By David Perry
Five new inductees joined the UMass Lowell Military Alumni Veterans Hall of Fame on Nov. 1, each bringing an array of service to the nation, with 115 years in uniform among them.
Inductees Dana DeFranco, who founded Battle Grounds Coffee Co.
with her husband Salvatore, a former Navy SEAL, and William O’Donnell ’85, who oversees the conservation and preservation of the landmark buildings on Capitol Hill, described their legacy of service at the university’s annual flag-raising ceremony at University Crossing.
The event was organized by the university’s Veterans Services office
, which serves more than 1,000 student veterans, the largest veteran population of any university in Massachusetts.
DeFranco and her husband, who attended UMass Lowell, founded Battle Grounds Coffee in part to support veterans’ causes, including fighting homelessness. They have opened two coffee shops – one in Haverhill and another in Lawrence.
DeFranco described the heroics and sacrifice of her grandfather, father, uncle and husband. Her grandfather, Richard Lucier, earned a slew of medals in World War II; her father and uncle did tours of Vietnam; and her husband endured extreme tests to join SEAL Team 3.
Those role models “taught me the true meaning of the words honor, commitment and sacrifice,” she said.
Battle Grounds Coffee is a vehicle for giving back to veterans, DeFranco said. They hire veterans and offer customers who are veterans a place to gather and find support.
“Our mission is to support all veterans and all veterans’ initiatives that come before us,” she said.
O’Donnell movingly recalled arriving at UMass Lowell for his freshman year in the early '80s leaving behind five brothers and four sisters and a lot of diminished expectations in his hometown of Barre, Mass.
“I came here with enough money to finish the first semester,” he said. “This school gave me an opportunity that no one in my family ever thought one of us would have.”
O’Donnell worked hard and earned good grades in engineering while holding down a full-time job. The university saw his needs and recognized his potential, and at the beginning of his second semester, he was awarded scholarships that covered tuition. He also met his wife of 34 years, Darlene, here; they graduated together in 1985 with mechanical engineering degrees.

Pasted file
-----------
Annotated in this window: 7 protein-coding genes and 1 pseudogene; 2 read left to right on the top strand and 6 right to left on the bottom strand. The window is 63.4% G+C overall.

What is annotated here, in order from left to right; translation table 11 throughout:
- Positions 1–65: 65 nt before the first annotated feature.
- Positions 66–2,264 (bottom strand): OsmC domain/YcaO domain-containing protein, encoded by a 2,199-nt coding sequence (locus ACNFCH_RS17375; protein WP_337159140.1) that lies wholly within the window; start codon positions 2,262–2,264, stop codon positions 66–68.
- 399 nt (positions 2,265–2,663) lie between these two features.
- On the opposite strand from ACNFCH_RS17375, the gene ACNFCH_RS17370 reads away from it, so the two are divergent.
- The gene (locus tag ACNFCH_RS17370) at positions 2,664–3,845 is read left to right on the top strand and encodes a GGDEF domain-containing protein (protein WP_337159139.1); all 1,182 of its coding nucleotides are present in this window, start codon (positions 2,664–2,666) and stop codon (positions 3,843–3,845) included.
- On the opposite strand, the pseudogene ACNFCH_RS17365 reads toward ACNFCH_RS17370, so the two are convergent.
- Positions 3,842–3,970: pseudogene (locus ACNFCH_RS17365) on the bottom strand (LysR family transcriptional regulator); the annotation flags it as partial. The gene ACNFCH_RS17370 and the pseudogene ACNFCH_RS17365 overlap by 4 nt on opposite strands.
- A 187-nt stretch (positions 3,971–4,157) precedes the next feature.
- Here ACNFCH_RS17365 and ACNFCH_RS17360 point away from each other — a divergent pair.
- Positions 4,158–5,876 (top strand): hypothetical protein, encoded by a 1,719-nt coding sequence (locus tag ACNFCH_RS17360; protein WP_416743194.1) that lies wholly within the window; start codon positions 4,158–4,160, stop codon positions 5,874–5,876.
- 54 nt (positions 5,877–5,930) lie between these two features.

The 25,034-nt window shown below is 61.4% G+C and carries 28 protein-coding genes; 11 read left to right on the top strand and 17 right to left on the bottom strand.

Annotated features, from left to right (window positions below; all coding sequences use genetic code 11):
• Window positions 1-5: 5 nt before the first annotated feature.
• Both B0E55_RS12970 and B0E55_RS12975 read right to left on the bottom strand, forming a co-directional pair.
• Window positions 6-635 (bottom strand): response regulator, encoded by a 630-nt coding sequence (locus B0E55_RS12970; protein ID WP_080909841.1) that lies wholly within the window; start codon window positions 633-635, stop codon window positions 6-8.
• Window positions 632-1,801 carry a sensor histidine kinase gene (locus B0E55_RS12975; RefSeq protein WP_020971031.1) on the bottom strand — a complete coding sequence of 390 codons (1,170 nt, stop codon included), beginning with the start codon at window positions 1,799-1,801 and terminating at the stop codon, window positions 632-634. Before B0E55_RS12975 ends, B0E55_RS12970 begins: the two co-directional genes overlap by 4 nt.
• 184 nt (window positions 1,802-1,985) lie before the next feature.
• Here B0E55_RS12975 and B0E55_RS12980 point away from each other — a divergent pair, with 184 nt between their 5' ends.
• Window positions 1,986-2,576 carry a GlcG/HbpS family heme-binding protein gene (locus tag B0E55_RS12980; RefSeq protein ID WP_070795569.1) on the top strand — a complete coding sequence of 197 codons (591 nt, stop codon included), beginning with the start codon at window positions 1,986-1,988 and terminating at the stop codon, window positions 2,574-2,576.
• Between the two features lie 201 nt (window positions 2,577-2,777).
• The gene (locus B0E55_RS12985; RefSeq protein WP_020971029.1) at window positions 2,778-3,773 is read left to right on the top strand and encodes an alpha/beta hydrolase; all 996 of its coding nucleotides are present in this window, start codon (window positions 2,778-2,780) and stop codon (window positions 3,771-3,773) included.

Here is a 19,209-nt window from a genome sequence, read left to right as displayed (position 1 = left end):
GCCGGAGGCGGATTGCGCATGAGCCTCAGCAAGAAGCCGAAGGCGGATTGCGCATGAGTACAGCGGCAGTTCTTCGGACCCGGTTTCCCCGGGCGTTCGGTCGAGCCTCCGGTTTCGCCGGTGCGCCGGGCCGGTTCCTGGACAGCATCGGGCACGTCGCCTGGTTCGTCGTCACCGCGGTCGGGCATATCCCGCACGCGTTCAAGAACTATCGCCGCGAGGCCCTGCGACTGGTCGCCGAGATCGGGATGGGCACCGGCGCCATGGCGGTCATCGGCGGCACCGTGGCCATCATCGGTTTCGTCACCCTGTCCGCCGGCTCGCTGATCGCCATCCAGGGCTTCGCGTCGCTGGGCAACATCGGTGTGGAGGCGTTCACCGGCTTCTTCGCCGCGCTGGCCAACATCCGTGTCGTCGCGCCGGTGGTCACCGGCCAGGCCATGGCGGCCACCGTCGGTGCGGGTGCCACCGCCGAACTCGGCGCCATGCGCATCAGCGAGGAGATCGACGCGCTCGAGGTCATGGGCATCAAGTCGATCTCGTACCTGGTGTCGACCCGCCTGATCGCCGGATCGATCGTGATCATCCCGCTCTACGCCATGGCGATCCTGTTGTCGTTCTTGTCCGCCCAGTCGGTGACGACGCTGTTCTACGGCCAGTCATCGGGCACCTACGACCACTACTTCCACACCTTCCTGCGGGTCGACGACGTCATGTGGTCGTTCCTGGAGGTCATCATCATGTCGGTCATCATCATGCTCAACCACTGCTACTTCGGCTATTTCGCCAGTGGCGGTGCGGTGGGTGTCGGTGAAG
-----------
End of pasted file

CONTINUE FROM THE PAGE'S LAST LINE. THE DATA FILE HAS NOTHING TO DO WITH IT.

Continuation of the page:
“This university also gave me the ability to think critically, to really analyze a problem, create solutions and do it as a member of a team,” he said. “It’s pretty unique. This university really concentrates on sacrificing some of that interstudent competition and instead focuses on that teamwork. That is one of the things that has contributed to my success.”
O’Donnell is a U.S. Navy veteran and served as the Navy’s assistant for administration and as a director at the U.S. Department of Defense’s Defense Threat Reduction Agency. Now, as chief administrative officer with the Architect of the Capitol – the federal agency that preserves landmarks in Washington, D.C. – he supports the conservation of iconic buildings, monuments and artwork on Capitol Hill.
The flag ceremony paid tribute to all who have served the country. More than 100 people gathered for the event, which also featured presentation of the colors by the UMass Lowell Air Force ROTC Detachment No. 345
, the UMass Lowell marching band and the unfurling of a 36-foot-by-20-foot American flag from the third-floor balcony.
“We protect the students who have protected us,” said Chancellor Jacquie Moloney, noting that the Military Times news organization has named UML a “Best for Vets” school for seven consecutive years. She said veterans’ hard-won knowledge enriches the entire campus.
“We owe them every opportunity to make up for the sacrifices that they have made,” said Moloney. “At UML, we are all in with our veterans, providing them with the care and support they need to be successful.”
Also inducted into the Hall of Fame were retired U. S. Army Command Sgt. Maj. James Carabello ’85, a North Andover native who served two deployments in Iraq and four in Afghanistan, and Robert Kilmartin ’80, a Lowell native who is a former U.S. Marine Corps judge advocate and Massachusetts assistant attorney general.